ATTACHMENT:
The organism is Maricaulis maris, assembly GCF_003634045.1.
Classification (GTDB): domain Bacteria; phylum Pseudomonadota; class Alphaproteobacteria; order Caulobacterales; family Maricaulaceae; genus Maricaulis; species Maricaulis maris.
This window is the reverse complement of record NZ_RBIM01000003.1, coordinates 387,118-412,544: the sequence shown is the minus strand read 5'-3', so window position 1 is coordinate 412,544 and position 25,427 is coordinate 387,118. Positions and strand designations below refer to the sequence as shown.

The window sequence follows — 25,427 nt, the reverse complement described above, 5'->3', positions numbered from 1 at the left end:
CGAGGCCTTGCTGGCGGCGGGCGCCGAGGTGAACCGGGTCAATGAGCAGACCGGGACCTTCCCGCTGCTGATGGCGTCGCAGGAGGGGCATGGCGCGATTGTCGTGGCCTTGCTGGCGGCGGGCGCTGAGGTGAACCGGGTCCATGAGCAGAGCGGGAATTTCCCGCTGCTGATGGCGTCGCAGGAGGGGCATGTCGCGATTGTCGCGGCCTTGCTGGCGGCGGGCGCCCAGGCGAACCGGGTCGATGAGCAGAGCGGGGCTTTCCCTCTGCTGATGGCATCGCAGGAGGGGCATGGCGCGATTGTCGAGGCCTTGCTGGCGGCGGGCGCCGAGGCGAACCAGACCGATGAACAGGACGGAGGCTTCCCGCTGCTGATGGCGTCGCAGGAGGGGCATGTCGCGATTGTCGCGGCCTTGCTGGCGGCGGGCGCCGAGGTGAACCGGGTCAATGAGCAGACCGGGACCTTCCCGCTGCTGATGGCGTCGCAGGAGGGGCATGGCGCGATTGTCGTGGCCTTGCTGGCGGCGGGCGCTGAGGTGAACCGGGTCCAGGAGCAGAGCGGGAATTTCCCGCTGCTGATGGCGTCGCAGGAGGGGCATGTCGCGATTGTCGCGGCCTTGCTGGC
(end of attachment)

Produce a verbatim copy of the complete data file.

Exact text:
The organism is Maricaulis maris, assembly GCF_003634045.1.
Classification (GTDB): domain Bacteria; phylum Pseudomonadota; class Alphaproteobacteria; order Caulobacterales; family Maricaulaceae; genus Maricaulis; species Maricaulis maris.
This window is the reverse complement of record NZ_RBIM01000003.1, coordinates 387,118-412,544: the sequence shown is the minus strand read 5'-3', so window position 1 is coordinate 412,544 and position 25,427 is coordinate 387,118. Positions and strand designations below refer to the sequence as shown.

The window sequence follows — 25,427 nt, the reverse complement described above, 5'->3', positions numbered from 1 at the left end:
CGAGGCCTTGCTGGCGGCGGGCGCCGAGGTGAACCGGGTCAATGAGCAGACCGGGACCTTCCCGCTGCTGATGGCGTCGCAGGAGGGGCATGGCGCGATTGTCGTGGCCTTGCTGGCGGCGGGCGCTGAGGTGAACCGGGTCCATGAGCAGAGCGGGAATTTCCCGCTGCTGATGGCGTCGCAGGAGGGGCATGTCGCGATTGTCGCGGCCTTGCTGGCGGCGGGCGCCCAGGCGAACCGGGTCGATGAGCAGAGCGGGGCTTTCCCTCTGCTGATGGCATCGCAGGAGGGGCATGGCGCGATTGTCGAGGCCTTGCTGGCGGCGGGCGCCGAGGCGAACCAGACCGATGAACAGGACGGAGGCTTCCCGCTGCTGATGGCGTCGCAGGAGGGGCATGTCGCGATTGTCGCGGCCTTGCTGGCGGCGGGCGCCGAGGTGAACCGGGTCAATGAGCAGACCGGGACCTTCCCGCTGCTGATGGCGTCGCAGGAGGGGCATGGCGCGATTGTCGTGGCCTTGCTGGCGGCGGGCGCTGAGGTGAACCGGGTCCAGGAGCAGAGCGGGAATTTCCCGCTGCTGATGGCGTCGCAGGAGGGGCATGTCGCGATTGTCGCGGCCTTGCTGGC